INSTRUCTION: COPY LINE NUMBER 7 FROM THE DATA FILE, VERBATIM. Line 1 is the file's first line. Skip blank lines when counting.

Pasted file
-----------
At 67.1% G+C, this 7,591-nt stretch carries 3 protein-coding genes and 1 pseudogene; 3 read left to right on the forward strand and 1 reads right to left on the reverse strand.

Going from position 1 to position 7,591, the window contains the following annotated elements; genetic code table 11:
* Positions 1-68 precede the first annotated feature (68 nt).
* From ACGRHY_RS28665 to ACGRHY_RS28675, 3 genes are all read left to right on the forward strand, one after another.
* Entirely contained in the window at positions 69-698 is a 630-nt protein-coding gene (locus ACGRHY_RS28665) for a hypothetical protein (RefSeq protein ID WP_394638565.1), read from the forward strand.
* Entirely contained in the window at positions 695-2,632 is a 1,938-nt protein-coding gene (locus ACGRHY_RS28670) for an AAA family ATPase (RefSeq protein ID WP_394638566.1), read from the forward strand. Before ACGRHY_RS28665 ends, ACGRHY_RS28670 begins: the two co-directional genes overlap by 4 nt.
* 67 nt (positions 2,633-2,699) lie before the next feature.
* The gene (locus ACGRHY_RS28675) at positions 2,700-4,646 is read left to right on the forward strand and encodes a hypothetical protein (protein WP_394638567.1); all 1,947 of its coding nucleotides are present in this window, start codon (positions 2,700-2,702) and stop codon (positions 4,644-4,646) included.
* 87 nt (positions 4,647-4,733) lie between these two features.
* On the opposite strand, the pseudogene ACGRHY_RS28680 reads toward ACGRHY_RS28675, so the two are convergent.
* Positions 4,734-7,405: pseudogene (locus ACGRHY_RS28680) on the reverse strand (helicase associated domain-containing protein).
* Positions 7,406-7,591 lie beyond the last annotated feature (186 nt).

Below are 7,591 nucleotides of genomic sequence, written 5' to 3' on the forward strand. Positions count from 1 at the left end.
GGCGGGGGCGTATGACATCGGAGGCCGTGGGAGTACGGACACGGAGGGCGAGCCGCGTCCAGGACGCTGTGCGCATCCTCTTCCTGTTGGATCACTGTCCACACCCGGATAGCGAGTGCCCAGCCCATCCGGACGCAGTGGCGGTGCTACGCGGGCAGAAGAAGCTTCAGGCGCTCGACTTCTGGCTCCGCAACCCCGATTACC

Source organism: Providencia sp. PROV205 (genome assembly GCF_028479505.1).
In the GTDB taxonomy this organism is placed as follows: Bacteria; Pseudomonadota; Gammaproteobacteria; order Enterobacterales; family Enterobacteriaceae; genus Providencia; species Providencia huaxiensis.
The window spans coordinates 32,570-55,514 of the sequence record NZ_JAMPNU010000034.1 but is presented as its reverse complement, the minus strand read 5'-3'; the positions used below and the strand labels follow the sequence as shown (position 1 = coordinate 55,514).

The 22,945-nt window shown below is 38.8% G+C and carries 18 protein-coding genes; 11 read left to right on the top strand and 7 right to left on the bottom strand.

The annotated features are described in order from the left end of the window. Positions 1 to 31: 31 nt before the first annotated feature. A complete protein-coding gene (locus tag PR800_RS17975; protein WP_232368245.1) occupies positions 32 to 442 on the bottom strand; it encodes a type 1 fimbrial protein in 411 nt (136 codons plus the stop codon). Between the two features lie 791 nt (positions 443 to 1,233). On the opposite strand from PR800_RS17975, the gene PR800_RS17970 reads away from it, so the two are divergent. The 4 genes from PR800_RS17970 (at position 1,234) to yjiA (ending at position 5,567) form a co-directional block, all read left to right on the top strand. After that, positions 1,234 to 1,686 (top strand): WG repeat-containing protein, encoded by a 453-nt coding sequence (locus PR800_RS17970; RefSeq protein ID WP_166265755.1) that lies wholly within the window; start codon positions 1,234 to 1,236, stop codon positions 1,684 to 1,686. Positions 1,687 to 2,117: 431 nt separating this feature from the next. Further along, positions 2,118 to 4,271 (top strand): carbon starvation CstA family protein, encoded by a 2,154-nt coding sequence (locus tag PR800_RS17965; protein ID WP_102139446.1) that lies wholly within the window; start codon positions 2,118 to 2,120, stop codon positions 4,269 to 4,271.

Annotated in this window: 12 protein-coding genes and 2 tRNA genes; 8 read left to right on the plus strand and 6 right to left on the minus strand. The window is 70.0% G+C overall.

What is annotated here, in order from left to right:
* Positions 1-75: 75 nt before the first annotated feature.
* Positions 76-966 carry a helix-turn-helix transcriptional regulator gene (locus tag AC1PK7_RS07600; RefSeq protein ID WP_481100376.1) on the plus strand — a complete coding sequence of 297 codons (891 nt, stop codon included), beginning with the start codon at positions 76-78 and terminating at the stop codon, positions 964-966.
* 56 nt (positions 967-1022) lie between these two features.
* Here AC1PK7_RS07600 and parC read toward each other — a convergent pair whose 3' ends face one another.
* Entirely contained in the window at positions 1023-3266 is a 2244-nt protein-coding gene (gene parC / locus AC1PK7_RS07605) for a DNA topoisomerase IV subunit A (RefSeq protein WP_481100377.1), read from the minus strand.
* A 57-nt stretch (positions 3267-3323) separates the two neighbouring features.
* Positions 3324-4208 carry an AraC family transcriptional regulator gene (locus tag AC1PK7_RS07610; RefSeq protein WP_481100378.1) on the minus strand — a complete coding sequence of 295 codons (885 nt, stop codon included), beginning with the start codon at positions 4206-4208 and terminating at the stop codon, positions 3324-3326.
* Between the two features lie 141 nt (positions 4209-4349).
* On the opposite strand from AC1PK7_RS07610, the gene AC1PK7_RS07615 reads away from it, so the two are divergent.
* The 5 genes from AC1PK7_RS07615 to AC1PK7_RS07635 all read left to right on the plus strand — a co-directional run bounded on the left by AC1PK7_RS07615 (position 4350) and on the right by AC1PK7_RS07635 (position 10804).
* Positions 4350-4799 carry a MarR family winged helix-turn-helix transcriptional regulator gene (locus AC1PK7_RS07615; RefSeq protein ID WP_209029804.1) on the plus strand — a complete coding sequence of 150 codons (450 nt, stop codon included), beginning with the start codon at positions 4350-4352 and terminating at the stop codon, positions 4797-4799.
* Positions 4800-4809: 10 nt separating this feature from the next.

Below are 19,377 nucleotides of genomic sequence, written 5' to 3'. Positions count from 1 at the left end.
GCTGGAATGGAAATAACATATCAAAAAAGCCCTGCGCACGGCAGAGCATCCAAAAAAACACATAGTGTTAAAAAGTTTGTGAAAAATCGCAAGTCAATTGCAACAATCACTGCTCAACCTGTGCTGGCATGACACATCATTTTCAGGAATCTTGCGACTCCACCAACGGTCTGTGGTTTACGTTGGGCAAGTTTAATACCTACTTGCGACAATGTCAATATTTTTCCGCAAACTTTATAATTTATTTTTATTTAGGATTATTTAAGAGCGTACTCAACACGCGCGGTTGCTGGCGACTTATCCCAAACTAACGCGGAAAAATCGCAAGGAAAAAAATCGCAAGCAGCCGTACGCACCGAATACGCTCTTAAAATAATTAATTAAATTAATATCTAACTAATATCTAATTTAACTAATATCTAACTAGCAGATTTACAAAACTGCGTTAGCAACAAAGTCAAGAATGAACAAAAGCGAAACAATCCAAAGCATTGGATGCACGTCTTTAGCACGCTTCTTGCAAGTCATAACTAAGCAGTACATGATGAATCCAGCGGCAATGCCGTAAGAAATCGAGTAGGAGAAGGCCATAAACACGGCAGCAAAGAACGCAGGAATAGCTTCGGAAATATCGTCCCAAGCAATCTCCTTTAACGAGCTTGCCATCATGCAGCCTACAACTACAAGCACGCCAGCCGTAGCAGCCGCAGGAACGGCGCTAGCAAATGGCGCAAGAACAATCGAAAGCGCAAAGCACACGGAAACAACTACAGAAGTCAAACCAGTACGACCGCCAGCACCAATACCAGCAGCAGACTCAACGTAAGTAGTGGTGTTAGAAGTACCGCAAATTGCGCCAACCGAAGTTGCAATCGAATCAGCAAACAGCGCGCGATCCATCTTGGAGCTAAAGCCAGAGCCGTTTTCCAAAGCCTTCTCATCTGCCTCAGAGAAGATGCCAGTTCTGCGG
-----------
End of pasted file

* 67 nt (positions 2,633-2,699) lie before the next feature.